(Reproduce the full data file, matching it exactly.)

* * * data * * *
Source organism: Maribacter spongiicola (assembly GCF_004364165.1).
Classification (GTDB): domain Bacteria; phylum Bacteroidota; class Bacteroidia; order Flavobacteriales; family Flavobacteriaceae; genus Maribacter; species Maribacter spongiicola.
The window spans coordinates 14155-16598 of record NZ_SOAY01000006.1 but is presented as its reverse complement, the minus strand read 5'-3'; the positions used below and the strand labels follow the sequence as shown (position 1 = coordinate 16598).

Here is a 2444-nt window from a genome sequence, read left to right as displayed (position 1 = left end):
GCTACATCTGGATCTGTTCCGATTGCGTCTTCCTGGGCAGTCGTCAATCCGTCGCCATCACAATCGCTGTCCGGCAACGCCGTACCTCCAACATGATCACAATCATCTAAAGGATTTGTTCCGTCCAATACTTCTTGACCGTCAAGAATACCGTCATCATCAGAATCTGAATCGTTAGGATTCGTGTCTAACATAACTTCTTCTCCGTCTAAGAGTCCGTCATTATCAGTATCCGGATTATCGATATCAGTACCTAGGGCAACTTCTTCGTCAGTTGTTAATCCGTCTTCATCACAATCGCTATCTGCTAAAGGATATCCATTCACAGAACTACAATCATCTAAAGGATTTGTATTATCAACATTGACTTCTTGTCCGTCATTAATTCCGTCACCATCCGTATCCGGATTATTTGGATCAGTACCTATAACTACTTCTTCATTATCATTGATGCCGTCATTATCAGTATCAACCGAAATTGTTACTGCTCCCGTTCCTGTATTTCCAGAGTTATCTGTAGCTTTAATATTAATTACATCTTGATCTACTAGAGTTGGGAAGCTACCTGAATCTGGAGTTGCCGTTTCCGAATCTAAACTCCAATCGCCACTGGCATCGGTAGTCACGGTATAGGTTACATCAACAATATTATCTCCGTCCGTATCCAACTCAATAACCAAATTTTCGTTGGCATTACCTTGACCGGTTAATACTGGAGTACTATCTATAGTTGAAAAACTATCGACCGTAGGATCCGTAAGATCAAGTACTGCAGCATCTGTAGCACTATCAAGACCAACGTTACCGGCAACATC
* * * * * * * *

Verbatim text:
Source organism: Maribacter spongiicola (assembly GCF_004364165.1).
Classification (GTDB): domain Bacteria; phylum Bacteroidota; class Bacteroidia; order Flavobacteriales; family Flavobacteriaceae; genus Maribacter; species Maribacter spongiicola.
The window spans coordinates 14155-16598 of record NZ_SOAY01000006.1 but is presented as its reverse complement, the minus strand read 5'-3'; the positions used below and the strand labels follow the sequence as shown (position 1 = coordinate 16598).

Here is a 2444-nt window from a genome sequence, read left to right as displayed (position 1 = left end):
GCTACATCTGGATCTGTTCCGATTGCGTCTTCCTGGGCAGTCGTCAATCCGTCGCCATCACAATCGCTGTCCGGCAACGCCGTACCTCCAACATGATCACAATCATCTAAAGGATTTGTTCCGTCCAATACTTCTTGACCGTCAAGAATACCGTCATCATCAGAATCTGAATCGTTAGGATTCGTGTCTAACATAACTTCTTCTCCGTCTAAGAGTCCGTCATTATCAGTATCCGGATTATCGATATCAGTACCTAGGGCAACTTCTTCGTCAGTTGTTAATCCGTCTTCATCACAATCGCTATCTGCTAAAGGATATCCATTCACAGAACTACAATCATCTAAAGGATTTGTATTATCAACATTGACTTCTTGTCCGTCATTAATTCCGTCACCATCCGTATCCGGATTATTTGGATCAGTACCTATAACTACTTCTTCATTATCATTGATGCCGTCATTATCAGTATCAACCGAAATTGTTACTGCTCCCGTTCCTGTATTTCCAGAGTTATCTGTAGCTTTAATATTAATTACATCTTGATCTACTAGAGTTGGGAAGCTACCTGAATCTGGAGTTGCCGTTTCCGAATCTAAACTCCAATCGCCACTGGCATCGGTAGTCACGGTATAGGTTACATCAACAATATTATCTCCGTCCGTATCCAACTCAATAACCAAATTTTCGTTGGCATTACCTTGACCGGTTAATACTGGAGTACTATCTATAGTTGAAAAACTATCGACCGTAGGATCCGTAAGATCAAGTACTGCAGCATCTGTAGCACTATCAAGACCAACGTTACCGGCAACATC